So, what role does memory play in the understanding and treatment of trauma? There is a form of implicit memory that is profoundly unconscious and forms the basis for the imprint trauma leaves on the body/mind. The type of memory utilized in learning most physical activities (walking, riding a bike, skiing, etc.) is a form of implicit memory called procedural memory. Procedural or body memories are learned sequences of coordinated motor acts chained together into meaningful actions. You may not remember explicitly how and when you learned them, but, at the appropriate moment, they are (implicitly) recalled and mobilized (acted out) simultaneously. These memories (action patterns) are formed and orchestrated largely by involuntary structures in the cerebellum and basal ganglia.When a person is exposed to overwhelming stress, threat or injury, they develop a procedural memory. Trauma occurs when these implicit procedures are not neutralized. The failure to restore homeostasis is at the basis for the maladaptive and debilitating symptoms of trauma.
One of the paradoxical and transformative aspects of implicit traumatic memory is that once it is accessed in a resourced way (through the felt sense), it, by its very nature, changes. Out of the shattered fragments of her deeply injured psyche, Jody discovered and nurtured a nascent, emergent self. From the ashes of the frantically activated, hypervigilant, frozen, traumatized girl of twenty-five years ago, Jody began to reorient to a new, less threatening world. Gradually she shaped into a more fluid, resilient, woman, coming to terms with the felt capacity to fiercely defend herself when necessary, and to surrender in quiet ecstasy.
Early relational trauma results from the fact that we are often given more to experience in this life than we can bear to experience consciously. This problem has been around since the beginning of time, but it is especially acute in early childhood where, because of the immaturity of the psyche and/or brain, we are ill-equipped to metabolize our experience. An infant or young child who is abused, violated or seriously neglected by a caretaking adult is overwhelmed by intolerable affects that are impossible for it to metabolize, much less understand or even think about.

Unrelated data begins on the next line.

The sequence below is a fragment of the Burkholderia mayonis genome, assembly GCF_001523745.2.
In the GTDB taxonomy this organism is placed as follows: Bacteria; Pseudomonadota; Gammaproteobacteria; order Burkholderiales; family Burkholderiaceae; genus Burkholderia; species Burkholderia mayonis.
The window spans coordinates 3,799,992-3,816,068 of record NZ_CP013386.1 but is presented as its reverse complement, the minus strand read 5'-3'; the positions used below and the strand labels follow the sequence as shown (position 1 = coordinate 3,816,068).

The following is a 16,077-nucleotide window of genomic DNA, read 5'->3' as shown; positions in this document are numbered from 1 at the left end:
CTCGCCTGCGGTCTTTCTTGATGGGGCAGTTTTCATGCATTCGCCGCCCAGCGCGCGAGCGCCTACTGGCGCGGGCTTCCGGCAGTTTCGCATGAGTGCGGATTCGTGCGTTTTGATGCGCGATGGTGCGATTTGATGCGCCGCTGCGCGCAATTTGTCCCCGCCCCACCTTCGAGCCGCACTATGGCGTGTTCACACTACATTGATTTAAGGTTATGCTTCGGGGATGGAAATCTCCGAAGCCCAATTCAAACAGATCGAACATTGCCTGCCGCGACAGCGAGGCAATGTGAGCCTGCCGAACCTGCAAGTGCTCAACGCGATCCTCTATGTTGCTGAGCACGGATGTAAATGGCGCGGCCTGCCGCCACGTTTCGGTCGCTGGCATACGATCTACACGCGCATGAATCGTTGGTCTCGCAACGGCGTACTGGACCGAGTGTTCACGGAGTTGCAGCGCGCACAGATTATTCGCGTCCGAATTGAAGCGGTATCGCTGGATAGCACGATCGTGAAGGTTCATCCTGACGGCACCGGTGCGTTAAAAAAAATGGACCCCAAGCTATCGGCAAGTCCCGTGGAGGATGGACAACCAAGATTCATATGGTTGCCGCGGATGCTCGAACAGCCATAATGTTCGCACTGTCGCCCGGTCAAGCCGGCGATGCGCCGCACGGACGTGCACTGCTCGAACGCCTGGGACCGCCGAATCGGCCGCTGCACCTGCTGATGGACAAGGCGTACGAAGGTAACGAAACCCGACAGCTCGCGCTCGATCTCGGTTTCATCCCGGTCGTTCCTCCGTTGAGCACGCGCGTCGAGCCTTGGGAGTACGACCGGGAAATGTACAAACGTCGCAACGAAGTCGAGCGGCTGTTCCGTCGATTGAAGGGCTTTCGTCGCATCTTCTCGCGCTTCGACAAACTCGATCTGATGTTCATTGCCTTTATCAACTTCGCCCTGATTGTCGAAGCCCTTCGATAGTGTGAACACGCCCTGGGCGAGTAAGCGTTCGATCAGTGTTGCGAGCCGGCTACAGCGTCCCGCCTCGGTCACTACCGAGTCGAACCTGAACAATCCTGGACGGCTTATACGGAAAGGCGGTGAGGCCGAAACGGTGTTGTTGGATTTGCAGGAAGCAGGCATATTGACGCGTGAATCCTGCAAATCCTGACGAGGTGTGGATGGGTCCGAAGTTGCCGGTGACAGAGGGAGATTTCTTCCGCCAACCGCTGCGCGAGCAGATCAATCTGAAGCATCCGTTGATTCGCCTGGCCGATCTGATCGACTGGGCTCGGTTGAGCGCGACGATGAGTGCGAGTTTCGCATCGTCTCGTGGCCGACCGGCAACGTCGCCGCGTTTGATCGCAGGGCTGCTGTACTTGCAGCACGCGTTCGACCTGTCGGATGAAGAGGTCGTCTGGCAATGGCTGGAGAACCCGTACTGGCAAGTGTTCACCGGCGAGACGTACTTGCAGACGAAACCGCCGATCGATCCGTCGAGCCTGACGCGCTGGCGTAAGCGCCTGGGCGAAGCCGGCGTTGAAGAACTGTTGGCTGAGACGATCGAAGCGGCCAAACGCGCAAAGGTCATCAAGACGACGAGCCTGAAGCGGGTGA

Traumatic events, by definition, overwhelm our ability to cope. When the mind becomes flooded with emotion, a circuit breaker is thrown that allows us to survive the experience fairly intact, that is, without becoming psychotic or frying out one of the brain centers. The cost of this blown circuit is emotion frozen within the body. In other words, we often unconsciously stop feeling our trauma partway into it, like a movie that is still going after the sound has been turned off. We cannot heal until we move fully through that trauma, including all the feelings of the event.
If your body is screaming in pain, whether the pain is muscular contractions, anxiety, depression, asthma or arthritis, a first step in releasing the pain may be making the connection between your body pain and the cause. “Beliefs are physical. A thought held long enough and repeated enough becomes a belief. The belief then becomes biology.
...repeated trauma in childhood forms and deforms the personality. The child trapped in an abusive environment is faced with formidable tasks of adaptation. She must find a way to preserve a sense of trust in people who are untrustworthy, safety in a situation that is unsafe, control in a situation that is terrifyingly unpredictable, power in a situation of helplessness. Unable to care for or protect herself, she must compensate for the failures of adult care and protection with the only means at her disposal, an immature system of psychological defenses.